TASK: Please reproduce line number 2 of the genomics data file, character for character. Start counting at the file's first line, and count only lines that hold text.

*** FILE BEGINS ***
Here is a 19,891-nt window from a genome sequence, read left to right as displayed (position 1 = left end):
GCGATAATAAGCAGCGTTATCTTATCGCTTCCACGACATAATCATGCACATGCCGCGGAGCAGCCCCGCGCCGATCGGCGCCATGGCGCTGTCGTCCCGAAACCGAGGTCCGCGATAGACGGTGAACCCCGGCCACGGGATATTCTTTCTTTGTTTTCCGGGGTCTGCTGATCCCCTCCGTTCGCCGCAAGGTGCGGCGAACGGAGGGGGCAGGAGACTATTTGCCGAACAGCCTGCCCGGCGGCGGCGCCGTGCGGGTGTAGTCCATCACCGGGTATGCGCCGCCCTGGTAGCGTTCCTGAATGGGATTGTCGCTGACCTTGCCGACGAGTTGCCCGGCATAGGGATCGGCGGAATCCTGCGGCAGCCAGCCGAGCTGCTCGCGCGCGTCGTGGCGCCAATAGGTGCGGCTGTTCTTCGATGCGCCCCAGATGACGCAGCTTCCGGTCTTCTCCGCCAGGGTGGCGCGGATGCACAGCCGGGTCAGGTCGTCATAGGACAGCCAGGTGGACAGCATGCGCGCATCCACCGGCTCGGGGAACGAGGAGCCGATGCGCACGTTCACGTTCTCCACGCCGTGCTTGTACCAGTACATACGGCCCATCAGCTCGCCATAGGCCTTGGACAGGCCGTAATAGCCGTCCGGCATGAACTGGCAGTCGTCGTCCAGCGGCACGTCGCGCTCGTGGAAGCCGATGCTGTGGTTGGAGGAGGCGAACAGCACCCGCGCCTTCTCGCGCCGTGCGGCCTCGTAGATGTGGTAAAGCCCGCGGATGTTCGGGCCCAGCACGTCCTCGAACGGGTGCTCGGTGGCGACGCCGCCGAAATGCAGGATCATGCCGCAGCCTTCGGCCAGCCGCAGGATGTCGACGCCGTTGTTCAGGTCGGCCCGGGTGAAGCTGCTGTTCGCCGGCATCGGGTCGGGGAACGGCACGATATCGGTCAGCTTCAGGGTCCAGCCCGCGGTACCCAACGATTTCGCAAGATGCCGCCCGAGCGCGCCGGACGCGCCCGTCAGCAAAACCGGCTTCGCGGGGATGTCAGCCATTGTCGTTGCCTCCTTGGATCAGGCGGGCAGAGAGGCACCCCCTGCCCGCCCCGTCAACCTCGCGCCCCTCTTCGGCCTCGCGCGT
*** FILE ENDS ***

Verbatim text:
GCGATAATAAGCAGCGTTATCTTATCGCTTCCACGACATAATCATGCACATGCCGCGGAGCAGCCCCGCGCCGATCGGCGCCATGGCGCTGTCGTCCCGAAACCGAGGTCCGCGATAGACGGTGAACCCCGGCCACGGGATATTCTTTCTTTGTTTTCCGGGGTCTGCTGATCCCCTCCGTTCGCCGCAAGGTGCGGCGAACGGAGGGGGCAGGAGACTATTTGCCGAACAGCCTGCCCGGCGGCGGCGCCGTGCGGGTGTAGTCCATCACCGGGTATGCGCCGCCCTGGTAGCGTTCCTGAATGGGATTGTCGCTGACCTTGCCGACGAGTTGCCCGGCATAGGGATCGGCGGAATCCTGCGGCAGCCAGCCGAGCTGCTCGCGCGCGTCGTGGCGCCAATAGGTGCGGCTGTTCTTCGATGCGCCCCAGATGACGCAGCTTCCGGTCTTCTCCGCCAGGGTGGCGCGGATGCACAGCCGGGTCAGGTCGTCATAGGACAGCCAGGTGGACAGCATGCGCGCATCCACCGGCTCGGGGAACGAGGAGCCGATGCGCACGTTCACGTTCTCCACGCCGTGCTTGTACCAGTACATACGGCCCATCAGCTCGCCATAGGCCTTGGACAGGCCGTAATAGCCGTCCGGCATGAACTGGCAGTCGTCGTCCAGCGGCACGTCGCGCTCGTGGAAGCCGATGCTGTGGTTGGAGGAGGCGAACAGCACCCGCGCCTTCTCGCGCCGTGCGGCCTCGTAGATGTGGTAAAGCCCGCGGATGTTCGGGCCCAGCACGTCCTCGAACGGGTGCTCGGTGGCGACGCCGCCGAAATGCAGGATCATGCCGCAGCCTTCGGCCAGCCGCAGGATGTCGACGCCGTTGTTCAGGTCGGCCCGGGTGAAGCTGCTGTTCGCCGGCATCGGGTCGGGGAACGGCACGATATCGGTCAGCTTCAGGGTCCAGCCCGCGGTACCCAACGATTTCGCAAGATGCCGCCCGAGCGCGCCGGACGCGCCCGTCAGCAAAACCGGCTTCGCGGGGATGTCAGCCATTGTCGTTGCCTCCTTGGATCAGGCGGGCAGAGAGGCACCCCCTGCCCGCCCCGTCAACCTCGCGCCCCTCTTCGGCCTCGCGCGT